For the past eleven years, I’ve celebrated two winter holidays, Hanukkah and Christmas. When the boy was born, we added a third, Three Kings Day (Dia de los Reyes), in honor of my Jewish husband’s Puerto Rican heritage. Yes, it gets a little confusing. This year, though, Hanukkah is exceptionally early — falling on Thanksgiving, instead of in December. A rare occurrence — in fact it won’t happen again for over 70,000 years — it’s certainly worthy of commemorating. My mother-in-law has already ordered a Menurkey, and to get into the holiday mash-up spirit I’m joining some blogging friends in a virtual Thanksgivukkah Potluck. Read on for my recipe, and be sure to stick around to the end for links to nearly two dozen other fun holiday recipes.
I typically make latkes, the traditional fried potato pancakes, several times over the course of Hanukkah’s eight nights. The first night is always traditional Russet potato, and another time I might make sweet potato or other experimental varieties. While the first night this year is actually the Wednesday night before Thanksgiving, there’s no reason not to re-purpose some turkey leftovers into a batch of these Turkey and Sweet Potato Latkes later in the week. They’d make a great day-after brunch, in fact. They’re essentially a turkey and sweet potato hash, fried in rounds. And you know I had to top them with a cranberry apple sauce.
Recipe: Turkey and Sweet Potato Latkes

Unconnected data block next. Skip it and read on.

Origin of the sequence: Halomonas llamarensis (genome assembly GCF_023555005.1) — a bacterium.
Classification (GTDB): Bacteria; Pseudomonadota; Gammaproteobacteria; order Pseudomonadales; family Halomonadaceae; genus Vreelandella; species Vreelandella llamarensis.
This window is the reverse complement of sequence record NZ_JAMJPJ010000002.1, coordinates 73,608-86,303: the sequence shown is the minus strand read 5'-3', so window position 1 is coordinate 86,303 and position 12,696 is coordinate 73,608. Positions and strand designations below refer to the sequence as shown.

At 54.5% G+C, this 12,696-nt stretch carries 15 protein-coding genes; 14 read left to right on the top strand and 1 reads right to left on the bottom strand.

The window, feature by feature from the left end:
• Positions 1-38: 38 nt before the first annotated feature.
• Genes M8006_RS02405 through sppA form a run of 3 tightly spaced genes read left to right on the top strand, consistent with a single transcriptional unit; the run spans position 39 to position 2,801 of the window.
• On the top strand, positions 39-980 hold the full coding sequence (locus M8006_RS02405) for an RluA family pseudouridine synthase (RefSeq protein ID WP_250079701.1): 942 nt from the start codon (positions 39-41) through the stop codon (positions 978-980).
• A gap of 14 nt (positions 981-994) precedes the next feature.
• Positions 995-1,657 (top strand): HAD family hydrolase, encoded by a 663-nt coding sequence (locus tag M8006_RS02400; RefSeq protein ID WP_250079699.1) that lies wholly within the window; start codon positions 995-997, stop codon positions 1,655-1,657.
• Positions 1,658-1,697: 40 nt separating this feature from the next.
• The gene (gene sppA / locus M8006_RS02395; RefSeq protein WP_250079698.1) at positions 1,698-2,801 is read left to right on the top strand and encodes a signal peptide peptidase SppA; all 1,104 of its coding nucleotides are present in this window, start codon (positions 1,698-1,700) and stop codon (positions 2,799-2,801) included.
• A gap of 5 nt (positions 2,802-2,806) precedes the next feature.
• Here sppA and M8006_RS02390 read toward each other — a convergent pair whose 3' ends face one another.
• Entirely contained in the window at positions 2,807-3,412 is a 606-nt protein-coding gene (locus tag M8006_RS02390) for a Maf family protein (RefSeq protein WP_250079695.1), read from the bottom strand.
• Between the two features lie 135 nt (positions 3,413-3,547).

Makes 8 latkes
- 1 1/2 cups cooked turkey, preferably dark meat, diced
- 1 baked sweet potato, diced
- 1 shallot, grated
- 1 egg
- salt and pepper
- oil for frying (I prefer olive or peanut oil)
- Place diced sweet potato in a large bowl and mash it a little with a fork. Mix in diced turkey and shallot.
- Lightly beat egg in a separate bowl, then fold into turkey mixture. Season with a pinch of salt and cracked black pepper.
- Pour oil to coat bottom of frying pan. Heat over medium heat until shimmering. Use an oiled, shallow measuring cup to shape turkey mixture into 1/2-inch thick pancakes and gently place into frying pan. Cook for 2 to 3 minutes, until edges brown, then very carefully turn over with a large thin turner. Cook another 2 minutes, then remove to a paper-towel lined plate to drain excess oil.
- Serve warm with cranberry applesauce and/or sour cream, and additional thinly sliced shallots.
Please visit these blogger friends for more Thanksgivukkah recipe inspiration — even if you don’t celebrate Hanukkah, you may find some ideas to jazz up your usual Thanksgiving menu! Have I mentioned there are doughnuts?
This post also shared at Tidy Mom’s I’m Lovin’ It Fridays.